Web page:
Sunday, June 7, 2009

Upcycling+Fashion = Trashion

Typical of the fashion world, apparently upcycled fashion wasn’t a cool or catchy enough phrase to describe this type of upcycling. Hence, Trashion was born.

From the Top of the Tree

On a top level, Barneys of New York collaborated with 8 rather prominent designers (Rodarte, Alexander Wang, Versace, Rogan Gregory, Derek Lam, Stella McCartney, Ann Demeulemeester and Bottega Veneta), and Elle to create Project Blue.

The sentiment behind Project Blue was to take donated denim, collaborate with the eight designers to create functional, wearable, amazing pieces, auction them on Ebay and then donate the proceeds to Oceana, an organisation who wins specific and concrete policy changes to reduce pollution and to prevent the irreversible collapse of fish populations, marine mammals and other sea life.

I have quite the obsession with turtles. I think I once decided to keep seeing a guy just because he had a turtle tattoo, so the work of this particular charity is seen as imperative in my world.

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Baby Loggerhead Turtle (Credit: Oceana/Cory Wilson)

It begs the question of why this is not done more often on a commercial level by top designers.


Stella McCartney for Project Blue

The auction ran for 10 days with items selling for an absolute song (well in comparative terms that is!):

Bottega Veneta dress - $306
Ann Demeulemeester jacket, tank top and jeans - $140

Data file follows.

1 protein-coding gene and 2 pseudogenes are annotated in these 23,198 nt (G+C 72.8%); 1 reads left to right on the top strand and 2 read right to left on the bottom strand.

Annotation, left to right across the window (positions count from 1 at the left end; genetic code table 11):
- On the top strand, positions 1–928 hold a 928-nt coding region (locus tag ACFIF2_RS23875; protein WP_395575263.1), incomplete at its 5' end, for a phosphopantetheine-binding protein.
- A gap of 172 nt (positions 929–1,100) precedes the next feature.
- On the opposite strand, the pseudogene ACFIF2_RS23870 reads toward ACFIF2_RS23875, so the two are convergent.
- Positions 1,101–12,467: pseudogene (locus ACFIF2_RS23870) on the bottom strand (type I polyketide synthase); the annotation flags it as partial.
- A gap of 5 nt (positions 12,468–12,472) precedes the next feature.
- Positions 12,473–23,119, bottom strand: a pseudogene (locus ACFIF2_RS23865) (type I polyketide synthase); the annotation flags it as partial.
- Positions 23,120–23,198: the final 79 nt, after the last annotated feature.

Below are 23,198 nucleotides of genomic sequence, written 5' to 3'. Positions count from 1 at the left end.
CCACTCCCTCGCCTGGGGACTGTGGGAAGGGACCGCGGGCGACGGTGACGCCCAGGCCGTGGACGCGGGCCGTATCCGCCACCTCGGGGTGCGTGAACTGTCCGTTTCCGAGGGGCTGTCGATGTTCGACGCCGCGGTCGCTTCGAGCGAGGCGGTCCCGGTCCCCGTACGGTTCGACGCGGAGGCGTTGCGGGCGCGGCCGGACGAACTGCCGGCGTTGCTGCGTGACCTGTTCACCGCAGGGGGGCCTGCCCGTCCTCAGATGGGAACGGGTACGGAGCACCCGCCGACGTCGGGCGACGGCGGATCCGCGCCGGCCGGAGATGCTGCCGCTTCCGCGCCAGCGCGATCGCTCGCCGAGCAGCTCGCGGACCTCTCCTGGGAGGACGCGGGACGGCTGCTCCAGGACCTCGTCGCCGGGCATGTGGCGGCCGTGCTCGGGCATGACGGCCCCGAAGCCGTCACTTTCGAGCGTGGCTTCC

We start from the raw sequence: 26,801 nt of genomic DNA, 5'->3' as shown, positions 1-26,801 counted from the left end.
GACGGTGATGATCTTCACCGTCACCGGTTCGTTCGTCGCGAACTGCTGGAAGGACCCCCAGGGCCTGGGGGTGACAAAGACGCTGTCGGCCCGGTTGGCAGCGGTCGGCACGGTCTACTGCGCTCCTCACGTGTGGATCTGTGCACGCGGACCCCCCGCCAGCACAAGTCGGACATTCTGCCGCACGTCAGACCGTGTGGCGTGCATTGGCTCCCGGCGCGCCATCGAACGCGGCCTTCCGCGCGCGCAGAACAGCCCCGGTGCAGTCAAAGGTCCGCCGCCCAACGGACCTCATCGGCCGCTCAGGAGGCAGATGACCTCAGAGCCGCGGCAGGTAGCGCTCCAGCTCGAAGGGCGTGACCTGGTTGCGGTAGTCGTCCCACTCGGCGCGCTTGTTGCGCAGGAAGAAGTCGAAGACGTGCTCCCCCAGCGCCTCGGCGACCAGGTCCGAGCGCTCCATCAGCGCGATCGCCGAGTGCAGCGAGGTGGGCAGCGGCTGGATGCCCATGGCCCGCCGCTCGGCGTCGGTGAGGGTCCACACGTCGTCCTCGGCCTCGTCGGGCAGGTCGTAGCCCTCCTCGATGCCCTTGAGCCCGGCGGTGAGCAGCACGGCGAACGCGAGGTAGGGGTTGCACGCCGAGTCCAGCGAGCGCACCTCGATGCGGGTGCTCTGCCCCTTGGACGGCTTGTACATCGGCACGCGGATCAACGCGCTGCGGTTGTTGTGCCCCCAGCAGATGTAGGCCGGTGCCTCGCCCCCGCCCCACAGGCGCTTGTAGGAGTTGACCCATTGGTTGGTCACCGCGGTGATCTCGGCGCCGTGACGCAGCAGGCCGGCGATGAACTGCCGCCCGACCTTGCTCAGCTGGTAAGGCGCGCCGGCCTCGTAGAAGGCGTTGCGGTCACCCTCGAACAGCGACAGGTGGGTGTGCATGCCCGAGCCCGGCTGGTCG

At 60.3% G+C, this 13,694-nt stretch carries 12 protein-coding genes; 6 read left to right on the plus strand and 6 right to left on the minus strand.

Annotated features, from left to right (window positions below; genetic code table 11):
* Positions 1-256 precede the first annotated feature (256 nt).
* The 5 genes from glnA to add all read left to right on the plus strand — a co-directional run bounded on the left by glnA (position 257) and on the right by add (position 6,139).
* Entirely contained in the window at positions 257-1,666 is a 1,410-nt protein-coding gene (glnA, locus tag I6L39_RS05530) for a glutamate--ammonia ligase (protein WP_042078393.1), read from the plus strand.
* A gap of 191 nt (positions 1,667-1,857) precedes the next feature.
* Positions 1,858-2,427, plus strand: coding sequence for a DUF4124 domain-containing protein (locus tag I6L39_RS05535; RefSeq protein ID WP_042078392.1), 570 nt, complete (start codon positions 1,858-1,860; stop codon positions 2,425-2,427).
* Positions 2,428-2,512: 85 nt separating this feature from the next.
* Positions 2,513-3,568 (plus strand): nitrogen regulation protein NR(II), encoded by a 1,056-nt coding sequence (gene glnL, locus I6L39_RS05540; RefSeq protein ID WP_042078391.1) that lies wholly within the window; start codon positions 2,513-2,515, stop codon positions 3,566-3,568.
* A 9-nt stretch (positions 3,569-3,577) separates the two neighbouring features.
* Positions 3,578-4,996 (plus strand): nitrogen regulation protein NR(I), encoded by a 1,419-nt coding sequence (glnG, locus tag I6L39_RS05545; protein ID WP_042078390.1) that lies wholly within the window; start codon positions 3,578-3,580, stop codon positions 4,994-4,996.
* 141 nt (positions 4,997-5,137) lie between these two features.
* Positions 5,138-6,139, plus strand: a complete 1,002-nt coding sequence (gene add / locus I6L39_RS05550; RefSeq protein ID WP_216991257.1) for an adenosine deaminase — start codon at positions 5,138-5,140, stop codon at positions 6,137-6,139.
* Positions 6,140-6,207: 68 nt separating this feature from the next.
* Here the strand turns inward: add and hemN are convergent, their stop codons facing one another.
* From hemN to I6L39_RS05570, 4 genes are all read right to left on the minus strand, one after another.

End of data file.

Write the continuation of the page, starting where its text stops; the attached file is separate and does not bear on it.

Stella McCartney jacket and jumpsuit - $306
Derek Lam top and skirt - $306
Rogan dress - $251
Versace dress - $321.01
Alexander Wang jacket & shorts - $305
Rodarte dress - $1,875

Read more at Denimology & Outsapop


Derek Lam for Project Blue


Margiela leather pop-ah8-0-4.jpg

The jacket is made up of 14 backs of jackets and trench coats in leather.
Different leathers are superposed and give a gradation of shades going from white to black.

Born in Belgium, Martin Margiela worked as a design assistant for Jean Paul Gaultier for two years before starting his own label in 1988. Known for his innovative designs and avant-garde style, the reclusive designer who famously never appears on the runway or in photographs is a master of deconstructing and reconstructing garments.

Whilst Margiela also produces a traditional line, he also produces what is coined within the design house as the Artisanal collection, a collection of remade and restyled garments for men and women.

Artisanal garments by Margiela have been part of his collection since the fall/winter 1989-90 collection. Made by hand at the firm’s atelier in Paris out of vintage materials, the Artisanal collection is limited in quantity.

Whilst one has to concede that a lot of these pieces aren’t exactly wearable in the everyday, sifting through I did find some really unique pieces that could function quite well as statement pieces to blend with the everyday items.

A crepe de chine dress is decorated with 33 and 45 rpm records.
The records have been cut, then shaped while warm to mould to the shape of the body.


An extra large T-shirt is partially slashed in bands to create a circular motif.
The new armhole is made with a series of hand-made knots.

A fishing net is directly draped on a dummy to create a long evening dress.


A leather jacket is made of footballs. The balls are cut up, flattened and
applied on leather similar to the rubbery inner tube of the ball.

Vintage buttons are embroidered on a silk chiffon to create a bit-mapped effect motif.
Two rectangular pieces of silk muslin are assembled to form a dress.
The front is embroidered with various buttons of mother-of-pearl, metal, plastic to draw a mouth.

An abundance of rings, identity bracelets and chain necklaces in
silver and gold plate recreate the shape of an evening dress.

Next: Trashion’s Grass Roots Provide Fertile Ground

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1 Comment:

marcio dupont said...

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